The snowmaker of Michigan
Petoskey, Mich. — In hilly, unmountainous Michigan, James Dilworth has become a figure that skiers the world over can appreciate: His machines make snow. Whether a skier favors the deep powder of the Rockies or a wintertime golf course in the Northeast -- a world-class slope in Sarajevo, Yugoslavia, or a run in Argentina -- Mr. Dilworth's snow machines are there to make sure that the cost of ski paraphernalia, lift ticket, transportation, and togs are not for naught.
Mr. Dilworth is the inventor and developer of some of the world's most heavily used snowmaking machines. He runs Nub's Nob ski area near Harbor Springs, Mich., and is consultant for Snow Machines Inc. (SMI) of Midlands, Mich., which manufactures and sells his machines.
According to James VanderKelen, president of SMI, the company is the largest manufacturer of snowmaking machines in the world. Total sales are more than $2 million annually and are up this year. Machines invented by Mr. Dilworth are the most popular, ranging in price from $9,000 to $20,000, depending on configuration.
Until 1977 Mr. Dilworth had spent most of his time in Michigan. He was born in Charlevoix, Mich., reared in the region, and graduated from the University of Michigan with an engineering degree. With the worldwide boom in skiing, however, he now travels to places as far-flung as Anchorage, Alaska, and Sarajevo, Yugoslavia.
Mr. Dilworth began working on ways to make artificial snow because natural snow is so fickle in the Midwest. If snow could be made in November when temperatures are flirting with freezing levels, the slopes could perhaps open for Thanksgiving, he recalls thinking.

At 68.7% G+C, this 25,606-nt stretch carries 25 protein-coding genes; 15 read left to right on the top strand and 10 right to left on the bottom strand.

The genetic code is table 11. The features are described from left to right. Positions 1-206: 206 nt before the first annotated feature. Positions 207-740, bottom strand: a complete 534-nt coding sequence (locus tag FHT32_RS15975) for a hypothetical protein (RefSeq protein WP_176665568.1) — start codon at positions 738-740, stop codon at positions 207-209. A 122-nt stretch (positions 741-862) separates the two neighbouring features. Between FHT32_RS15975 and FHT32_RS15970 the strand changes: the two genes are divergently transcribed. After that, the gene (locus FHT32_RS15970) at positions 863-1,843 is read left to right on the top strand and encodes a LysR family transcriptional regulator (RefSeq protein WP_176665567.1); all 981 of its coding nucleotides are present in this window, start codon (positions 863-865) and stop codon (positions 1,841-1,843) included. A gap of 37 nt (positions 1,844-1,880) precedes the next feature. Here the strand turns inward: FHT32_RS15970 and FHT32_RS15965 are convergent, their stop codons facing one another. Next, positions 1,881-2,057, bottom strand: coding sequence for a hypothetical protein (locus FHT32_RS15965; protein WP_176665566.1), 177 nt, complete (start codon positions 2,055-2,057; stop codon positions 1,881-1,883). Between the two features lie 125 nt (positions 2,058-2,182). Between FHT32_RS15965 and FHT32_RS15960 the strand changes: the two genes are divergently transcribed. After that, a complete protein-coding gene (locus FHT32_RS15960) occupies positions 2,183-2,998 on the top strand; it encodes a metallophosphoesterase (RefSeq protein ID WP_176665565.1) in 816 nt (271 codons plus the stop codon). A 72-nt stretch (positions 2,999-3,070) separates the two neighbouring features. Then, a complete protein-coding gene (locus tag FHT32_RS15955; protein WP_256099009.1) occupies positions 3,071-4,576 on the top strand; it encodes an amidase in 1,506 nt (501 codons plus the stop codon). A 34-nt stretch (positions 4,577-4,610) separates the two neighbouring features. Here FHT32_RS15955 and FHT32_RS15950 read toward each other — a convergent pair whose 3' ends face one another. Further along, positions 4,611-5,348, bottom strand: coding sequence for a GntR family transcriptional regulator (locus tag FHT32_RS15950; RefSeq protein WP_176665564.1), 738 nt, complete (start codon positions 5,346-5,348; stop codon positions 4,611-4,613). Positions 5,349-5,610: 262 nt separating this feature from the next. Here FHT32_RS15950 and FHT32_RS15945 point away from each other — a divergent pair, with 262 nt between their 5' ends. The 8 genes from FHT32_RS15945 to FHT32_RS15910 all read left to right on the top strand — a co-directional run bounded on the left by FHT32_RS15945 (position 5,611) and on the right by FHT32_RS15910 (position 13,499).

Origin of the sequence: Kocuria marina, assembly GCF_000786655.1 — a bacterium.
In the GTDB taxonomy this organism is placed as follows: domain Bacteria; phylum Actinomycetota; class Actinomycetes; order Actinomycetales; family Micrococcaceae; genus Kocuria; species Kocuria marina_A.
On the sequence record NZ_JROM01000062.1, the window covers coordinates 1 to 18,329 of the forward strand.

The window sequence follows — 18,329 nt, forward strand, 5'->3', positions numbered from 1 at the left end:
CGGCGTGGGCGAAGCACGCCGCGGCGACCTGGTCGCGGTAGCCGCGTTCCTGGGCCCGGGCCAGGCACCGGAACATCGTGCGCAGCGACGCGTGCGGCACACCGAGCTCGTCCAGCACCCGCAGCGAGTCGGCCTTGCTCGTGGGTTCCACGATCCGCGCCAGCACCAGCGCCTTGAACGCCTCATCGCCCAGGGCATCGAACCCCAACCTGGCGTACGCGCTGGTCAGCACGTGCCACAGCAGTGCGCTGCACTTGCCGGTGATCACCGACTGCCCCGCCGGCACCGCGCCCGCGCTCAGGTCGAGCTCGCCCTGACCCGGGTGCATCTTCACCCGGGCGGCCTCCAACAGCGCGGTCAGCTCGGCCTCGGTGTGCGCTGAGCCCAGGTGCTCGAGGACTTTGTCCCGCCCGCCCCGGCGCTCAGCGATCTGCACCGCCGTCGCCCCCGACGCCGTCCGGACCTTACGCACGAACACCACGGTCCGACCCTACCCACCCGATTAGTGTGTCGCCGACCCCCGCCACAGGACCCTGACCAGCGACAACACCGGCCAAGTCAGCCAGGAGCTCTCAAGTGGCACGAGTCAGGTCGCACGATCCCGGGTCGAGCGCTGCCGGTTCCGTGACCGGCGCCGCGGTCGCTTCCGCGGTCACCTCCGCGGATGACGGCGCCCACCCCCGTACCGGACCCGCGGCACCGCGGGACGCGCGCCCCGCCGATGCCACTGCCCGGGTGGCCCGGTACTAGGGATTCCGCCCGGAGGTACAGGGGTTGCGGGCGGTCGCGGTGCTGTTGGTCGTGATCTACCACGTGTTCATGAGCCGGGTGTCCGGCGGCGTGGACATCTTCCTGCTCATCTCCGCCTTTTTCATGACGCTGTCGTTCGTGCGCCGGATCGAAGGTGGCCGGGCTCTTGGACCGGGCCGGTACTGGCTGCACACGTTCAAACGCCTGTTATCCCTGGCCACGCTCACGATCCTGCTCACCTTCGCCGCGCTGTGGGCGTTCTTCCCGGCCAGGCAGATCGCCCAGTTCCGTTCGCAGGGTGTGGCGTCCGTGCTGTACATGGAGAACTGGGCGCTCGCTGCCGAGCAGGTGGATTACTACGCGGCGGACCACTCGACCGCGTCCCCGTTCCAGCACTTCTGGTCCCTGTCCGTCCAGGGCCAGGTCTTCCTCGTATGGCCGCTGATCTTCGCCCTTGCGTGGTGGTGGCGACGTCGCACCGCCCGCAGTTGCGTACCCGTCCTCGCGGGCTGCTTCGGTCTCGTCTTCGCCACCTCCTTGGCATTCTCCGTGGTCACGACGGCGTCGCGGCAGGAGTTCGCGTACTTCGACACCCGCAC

He soon discovered that making snow at high levels is also necessary for mountain ski areas, because snow melts in midday on southern slopes and at the bottom of ski runs because of ``crowd pressure.''
For Dilworth, developing and inventing snow machines that will produce more snow at higher temperatures and at less cost is a constant challenge. Most of that work is done at Nub's Nob and at the SMI labs.
His machines are working at Argentina's Los Penintentes Ski Area in the high Andes, where the United States ski team trains when it is summer in the Northern Hemisphere, in Japan, and on the lower sections of 9,700-foot Sierra Blanca ski area near Ruidoso in southern New Mexico. A project he completed in Anchorage is the third he has designed in that area in the past three years.
SMI furnished 10 Highland machines, which Mr. Dilworth invented, to the Winter Olympics at Sarajevo last winter. Dilworth went as the ``official snowmaker.'' He confesses, ``I had no idea what to expect. I got the royal treatment. They gave me a car, a chauffeur, an interpreter, and a room in a new hotel at the base of Jahorina, the mountain where all the womens' ski events were held.
``When I arrived, they were all rubbing their hands and worried because there had been no snow. They wanted me to start making snow at all three of the key slopes the next morning.
``Then it began snowing, and it snowed and snowed and snowed,'' he recalls, laughing. ``They said, `Why don't you go skiing!' '' which he did. ``I only made snow once,'' he says, ``just to show them how.''